(Reuters) - Harold Varner III opened with a triple bogey and closed with a flurry of five birdies over his last six holes to claim sole possession of the lead at the second round of the Charles Schwab Challenge in Fort Worth, Texas on Friday.
Playing the back nine first at the spectatorless Colonial Country Club, Varner got his day off to a horrific start with a triple at the par-four 10th but hit back with birdies at 12, 13 and 16 to return to level par.
He wobbled into the turn with a bogey at 18 but then jumped to the top of the leaderboard behind a run of four straight birdies from the fourth and another at his last for a four-under 66 and get to 11-under for the tournament.
“I’m still hitting it really well and putting it really well and those things go hand in hand,” said the 29-year-old American, who is looking to claim his first PGA Tour victory.
“Obviously not the start I wanted, but it’s just a part of golf.”
Lurking one shot back is local favorite Jordan Spieth, who had his own troubles mid-round before recovering for a five-under 65.
Also playing the back nine first, Spieth, who began the day two shots off the lead, rocketed to the top of the leaderboard with six birdies through his opening 11 holes but then crashed out of top spot with a four-putt double bogey at the third followed by a bogey at the fourth.
Spieth, a three-time major champion, recovered with birdies at five and six to limit the damage and keep alive hopes of ending a three-year winless drought.
Powerhouse Bryson DeChambeau, who added muscle during the tour’s three-month hiatus due to the novel coronavirus, is also one stroke off the lead after carding his second straight 65 on a hot afternoon in North Texas.
World number one Rory McIlroy staged a second-round charge, flirting with the course record before taking a bogey at his last for a seven-under 63 to sit two off the pace.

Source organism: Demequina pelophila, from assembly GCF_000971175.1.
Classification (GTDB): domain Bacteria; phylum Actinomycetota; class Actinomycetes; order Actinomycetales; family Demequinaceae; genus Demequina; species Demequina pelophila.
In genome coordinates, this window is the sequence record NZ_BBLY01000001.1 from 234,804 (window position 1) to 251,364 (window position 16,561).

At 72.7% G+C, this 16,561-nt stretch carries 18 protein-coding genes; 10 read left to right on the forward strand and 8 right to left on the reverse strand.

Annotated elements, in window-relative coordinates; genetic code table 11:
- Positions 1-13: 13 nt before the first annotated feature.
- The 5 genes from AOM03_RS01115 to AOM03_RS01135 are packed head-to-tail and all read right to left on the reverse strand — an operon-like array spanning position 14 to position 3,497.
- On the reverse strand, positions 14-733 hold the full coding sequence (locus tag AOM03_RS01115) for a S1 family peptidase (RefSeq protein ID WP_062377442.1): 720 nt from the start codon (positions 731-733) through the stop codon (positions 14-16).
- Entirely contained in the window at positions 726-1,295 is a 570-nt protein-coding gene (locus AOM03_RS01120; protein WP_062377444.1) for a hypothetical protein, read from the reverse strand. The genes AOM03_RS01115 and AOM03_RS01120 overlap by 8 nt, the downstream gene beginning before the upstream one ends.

Until the final hole the Northern Irishman had been working on an error free round highlighted by a 23-foot putt for eagle at the par five first.
Birdies at two, six and seven put McIlroy at eight-under and one off the tournament record with two to play but his chances of 61 ended with a bogey as he joined Xander Schauffele (66) and Collin Morikawa (67) at nine-under.
Former world number one Dustin Johnson and veteran Phil Mickelson, who turns 50 on Tuesday, were among those who missed the cut, but the star-studded leaderboard is all the PGA Tour could ask for going into the weekend of its first event since mid-March.
Just as they did in Thursday’s opening round, the horn sounded at 8:46 a.m. (1346 GMT), bringing play to halt as golfers observed a moment to honor George Floyd, the black man who died last month after a white police officer knelt on his neck, sparking widespread protests.
Eight minutes and 46 seconds is the length of time that Floyd was filmed pinned under the officer’s knee.
Varner, who is among only a handful of black players on the tour and an advocate for greater racial diversity in the pro game, has been in the spotlight because of recent events but said for this week he is simply focused on his game.
“It’s pretty cool that the tour is doing that (moment of silence), but when you’re out there you’re just so in the moment,” Varner told reporters.
“Well, I was anyway. I don’t know, man, I was just trying to make a birdie.”
Reporting by Steve Keating in Toronto and Rory Carroll in Los Angeles; Editing by Ken Ferris and Daniel Wallis